10 words from 'A Clockwork Orange' you didn’t know were actually Russian

Actor Malcolm McDowell on the set of 'Clockwork Orange'.

Actor Malcolm McDowell on the set of 'Clockwork Orange'.

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Fifty-five years ago, English writer and linguist Anthony Burgess published A Clockwork Orange, a novel that follows the story of “ultra-violent” teenage protagonist, Alex. Written in 1962 at the height of the Cold War, the book was written using a Russian-influenced slang called “Nadsat” to give what was perceived at the time to be a totalitarian, dystopian feel. Russia Beyond is here to help you make sense of ten of the most frequently used words.

1. Nadsat (‘-надцать or ‘-nadtsatliterally meaning “on ten”)

The very name of the Nadsat dialect used by Alex and his friends comes from the Russian suffix that roughly translates to “teen.” For example, pyatnadtsat is Russian for fifteen, trinadtsat’ - thirteen. Uncoincidentally, the main characters are young adults. They embody a teenage subculture that is not only misunderstood by their adult peers, but seems sinister in its foreigness and politically threatening. It amplifies the undertones of mutual misunderstanding so prevalent during the Cold War, a time in which words were weaponised and meaningful communication was almost impossible.

2. Droog (‘друг' or ‘droog’ meaning ‘friend’)

"There was me, that is Alex, and my three droogs, that is Pete, Georgie, and Dim”

Encountered as early as the first page, “droog” is perhaps the most famous Nadsat word from the book. “Droog” immediately startles and warns the reader that he or she has entered another world.

The word “droog” gains significance throughout the novel as we follow Alex’s inner struggle that often ends at the expense of his unlucky friends Pete, Georgie, and Dim.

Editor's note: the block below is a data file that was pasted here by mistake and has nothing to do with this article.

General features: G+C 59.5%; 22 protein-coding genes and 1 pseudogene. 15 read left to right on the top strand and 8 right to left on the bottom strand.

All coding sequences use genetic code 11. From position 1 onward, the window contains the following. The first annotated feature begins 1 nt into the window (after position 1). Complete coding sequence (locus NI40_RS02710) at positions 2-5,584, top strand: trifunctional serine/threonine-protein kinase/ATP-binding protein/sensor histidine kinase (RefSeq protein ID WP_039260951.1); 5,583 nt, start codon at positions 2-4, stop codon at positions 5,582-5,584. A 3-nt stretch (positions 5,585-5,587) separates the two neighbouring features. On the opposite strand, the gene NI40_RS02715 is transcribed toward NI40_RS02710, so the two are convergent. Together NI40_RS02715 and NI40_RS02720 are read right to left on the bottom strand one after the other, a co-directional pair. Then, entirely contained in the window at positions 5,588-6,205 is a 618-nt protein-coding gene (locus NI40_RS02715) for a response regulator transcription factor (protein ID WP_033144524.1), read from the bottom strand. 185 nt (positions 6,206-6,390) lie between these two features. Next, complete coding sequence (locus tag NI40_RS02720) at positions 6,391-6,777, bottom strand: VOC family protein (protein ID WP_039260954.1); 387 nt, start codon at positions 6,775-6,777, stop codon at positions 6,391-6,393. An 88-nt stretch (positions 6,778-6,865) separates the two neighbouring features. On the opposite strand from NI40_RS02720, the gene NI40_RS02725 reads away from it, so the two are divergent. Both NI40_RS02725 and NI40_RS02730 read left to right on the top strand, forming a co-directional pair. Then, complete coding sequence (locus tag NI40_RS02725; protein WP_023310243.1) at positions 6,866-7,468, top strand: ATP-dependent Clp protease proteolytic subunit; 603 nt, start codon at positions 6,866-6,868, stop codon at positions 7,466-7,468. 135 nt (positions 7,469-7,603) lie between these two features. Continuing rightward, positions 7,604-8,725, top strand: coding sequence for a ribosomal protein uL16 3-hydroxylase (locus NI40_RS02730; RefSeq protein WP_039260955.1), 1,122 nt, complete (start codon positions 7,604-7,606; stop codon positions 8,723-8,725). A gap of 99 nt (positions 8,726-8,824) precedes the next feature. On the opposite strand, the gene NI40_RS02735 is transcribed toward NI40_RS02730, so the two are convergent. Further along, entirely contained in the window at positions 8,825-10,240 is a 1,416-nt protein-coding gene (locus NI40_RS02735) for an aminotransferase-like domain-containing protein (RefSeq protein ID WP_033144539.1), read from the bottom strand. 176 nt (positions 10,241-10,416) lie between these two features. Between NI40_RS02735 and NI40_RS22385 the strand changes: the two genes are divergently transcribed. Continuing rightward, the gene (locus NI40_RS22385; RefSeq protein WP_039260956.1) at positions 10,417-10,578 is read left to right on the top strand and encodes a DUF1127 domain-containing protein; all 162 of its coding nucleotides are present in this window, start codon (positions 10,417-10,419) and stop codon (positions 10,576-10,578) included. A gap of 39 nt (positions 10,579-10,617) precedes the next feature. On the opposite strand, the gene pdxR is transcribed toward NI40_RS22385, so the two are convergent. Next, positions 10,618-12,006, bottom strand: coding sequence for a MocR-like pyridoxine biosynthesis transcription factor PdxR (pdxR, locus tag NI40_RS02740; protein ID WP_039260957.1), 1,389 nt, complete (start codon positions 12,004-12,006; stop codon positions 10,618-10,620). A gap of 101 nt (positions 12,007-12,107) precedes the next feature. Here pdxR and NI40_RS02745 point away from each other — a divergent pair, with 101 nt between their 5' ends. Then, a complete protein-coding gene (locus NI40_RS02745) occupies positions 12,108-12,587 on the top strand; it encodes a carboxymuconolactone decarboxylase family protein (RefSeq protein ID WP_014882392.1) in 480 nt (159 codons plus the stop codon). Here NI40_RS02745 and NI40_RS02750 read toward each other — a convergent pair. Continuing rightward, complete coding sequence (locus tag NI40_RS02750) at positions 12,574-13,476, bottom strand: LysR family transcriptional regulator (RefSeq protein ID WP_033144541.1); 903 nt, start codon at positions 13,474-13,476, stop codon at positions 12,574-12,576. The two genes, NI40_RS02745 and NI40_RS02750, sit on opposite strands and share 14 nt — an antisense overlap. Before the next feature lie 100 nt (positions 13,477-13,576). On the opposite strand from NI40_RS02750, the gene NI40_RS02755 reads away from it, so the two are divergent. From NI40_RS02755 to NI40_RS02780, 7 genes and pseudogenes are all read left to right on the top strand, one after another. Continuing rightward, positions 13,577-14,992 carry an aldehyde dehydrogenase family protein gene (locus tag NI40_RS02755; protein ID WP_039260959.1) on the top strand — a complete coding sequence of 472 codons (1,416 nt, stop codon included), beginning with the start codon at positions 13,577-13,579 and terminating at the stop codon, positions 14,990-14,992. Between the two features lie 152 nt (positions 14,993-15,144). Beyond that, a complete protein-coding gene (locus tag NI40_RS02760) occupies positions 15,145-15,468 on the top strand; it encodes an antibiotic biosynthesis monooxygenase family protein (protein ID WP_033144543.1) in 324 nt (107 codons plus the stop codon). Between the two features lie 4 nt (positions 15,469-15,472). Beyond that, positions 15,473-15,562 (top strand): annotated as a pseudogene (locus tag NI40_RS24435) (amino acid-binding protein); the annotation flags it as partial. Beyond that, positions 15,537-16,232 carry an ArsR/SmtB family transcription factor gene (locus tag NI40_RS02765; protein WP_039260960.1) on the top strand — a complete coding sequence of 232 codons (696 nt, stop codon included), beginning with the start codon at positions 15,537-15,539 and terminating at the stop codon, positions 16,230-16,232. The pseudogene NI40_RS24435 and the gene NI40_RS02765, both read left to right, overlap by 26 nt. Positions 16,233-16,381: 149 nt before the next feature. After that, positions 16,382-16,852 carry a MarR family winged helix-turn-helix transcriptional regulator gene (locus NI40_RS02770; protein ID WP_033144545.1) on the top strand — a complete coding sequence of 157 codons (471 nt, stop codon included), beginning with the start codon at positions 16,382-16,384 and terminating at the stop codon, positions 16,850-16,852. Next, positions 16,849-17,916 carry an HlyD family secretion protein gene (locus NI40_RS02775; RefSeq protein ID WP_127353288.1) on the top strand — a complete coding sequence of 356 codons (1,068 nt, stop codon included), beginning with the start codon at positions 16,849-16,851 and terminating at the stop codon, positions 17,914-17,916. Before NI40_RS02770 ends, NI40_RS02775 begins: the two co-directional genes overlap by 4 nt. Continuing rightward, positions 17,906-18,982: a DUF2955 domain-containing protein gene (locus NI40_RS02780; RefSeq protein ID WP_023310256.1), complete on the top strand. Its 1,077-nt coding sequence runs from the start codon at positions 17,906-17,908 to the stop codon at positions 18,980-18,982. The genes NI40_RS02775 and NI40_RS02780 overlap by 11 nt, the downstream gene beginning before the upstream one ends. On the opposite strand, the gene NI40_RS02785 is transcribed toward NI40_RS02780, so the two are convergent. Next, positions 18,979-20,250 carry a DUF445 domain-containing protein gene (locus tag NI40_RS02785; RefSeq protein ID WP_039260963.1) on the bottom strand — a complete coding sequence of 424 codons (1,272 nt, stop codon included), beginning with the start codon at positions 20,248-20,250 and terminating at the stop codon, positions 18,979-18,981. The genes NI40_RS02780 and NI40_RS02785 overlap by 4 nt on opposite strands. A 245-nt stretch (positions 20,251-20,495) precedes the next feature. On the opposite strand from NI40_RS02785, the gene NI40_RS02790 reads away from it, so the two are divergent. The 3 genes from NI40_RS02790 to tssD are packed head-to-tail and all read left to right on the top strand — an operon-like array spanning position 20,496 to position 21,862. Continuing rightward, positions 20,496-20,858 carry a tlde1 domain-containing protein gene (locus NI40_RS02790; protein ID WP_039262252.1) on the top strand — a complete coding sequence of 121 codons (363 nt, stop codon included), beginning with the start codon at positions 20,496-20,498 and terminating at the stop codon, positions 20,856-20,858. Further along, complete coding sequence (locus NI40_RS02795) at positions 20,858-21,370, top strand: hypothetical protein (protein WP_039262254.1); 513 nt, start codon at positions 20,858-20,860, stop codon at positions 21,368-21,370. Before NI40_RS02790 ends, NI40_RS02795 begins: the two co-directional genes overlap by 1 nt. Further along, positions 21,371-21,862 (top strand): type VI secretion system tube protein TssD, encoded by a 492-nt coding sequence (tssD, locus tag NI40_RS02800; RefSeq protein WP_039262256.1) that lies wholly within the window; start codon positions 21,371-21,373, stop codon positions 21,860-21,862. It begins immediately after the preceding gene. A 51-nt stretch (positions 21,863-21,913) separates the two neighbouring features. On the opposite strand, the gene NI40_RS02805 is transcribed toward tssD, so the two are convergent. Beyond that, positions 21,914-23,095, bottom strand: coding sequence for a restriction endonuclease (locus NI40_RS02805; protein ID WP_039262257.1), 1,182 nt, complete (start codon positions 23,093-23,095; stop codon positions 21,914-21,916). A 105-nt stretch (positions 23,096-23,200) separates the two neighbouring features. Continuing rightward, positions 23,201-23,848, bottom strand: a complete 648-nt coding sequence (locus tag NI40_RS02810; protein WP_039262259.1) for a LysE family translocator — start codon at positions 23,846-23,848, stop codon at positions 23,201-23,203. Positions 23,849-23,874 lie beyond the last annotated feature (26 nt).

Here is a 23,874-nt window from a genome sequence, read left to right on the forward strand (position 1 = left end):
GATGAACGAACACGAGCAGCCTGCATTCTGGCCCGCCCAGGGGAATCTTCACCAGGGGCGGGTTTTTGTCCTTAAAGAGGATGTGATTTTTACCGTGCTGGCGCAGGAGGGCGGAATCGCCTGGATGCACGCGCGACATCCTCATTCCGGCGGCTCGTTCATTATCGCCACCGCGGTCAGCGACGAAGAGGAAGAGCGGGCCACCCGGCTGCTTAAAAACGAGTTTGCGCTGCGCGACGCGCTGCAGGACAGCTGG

3. Moloko (‘молоко’ or ‘moloko’ meaning ‘milk’)

“…after you'd drunk the old moloko… you got the messel that everything all round you was sort of in the past…”

While Alex and his droogs are fond of a drop of “the old moloko,” it is quite clear from the start that they weren’t just pouring this milk into their cereal. In the famous opening scene in the Korova Milk Bar, their moloko is mixed with “knives,” a mystery liquid that we can only assume shouldn’t have been served to a character who’s supposedly 15 years old.

On a side note, korova is Russian for cow. Makes sense now, doesn’t it?

4. Horrorshow (‘хорошо’ or ‘khorosho’ meaning ‘good’)

I gave him one real horrorshow kick on the gulliver and he went ohhhh, then he sort of snorted off to like sleep…”

The Nadsat word for ‘good’ comes directly from the Russian word for good. Anthony Burgess purposely took liberty mis-transliterating the word, however, so that it would be spelled with the English word “horror.” This is important as its usage throughout the novel quite literally goes from good to bad. Gradually, “horrowshow” acquires an ironic meaning, revealing Alex’s satisfaction with violent films and horrific acts of torture.

5. Gulliver (‘голова’ or ‘golova’ meaning ‘head’)

“I had something of a pain in the Gulliver so I had to sleep.”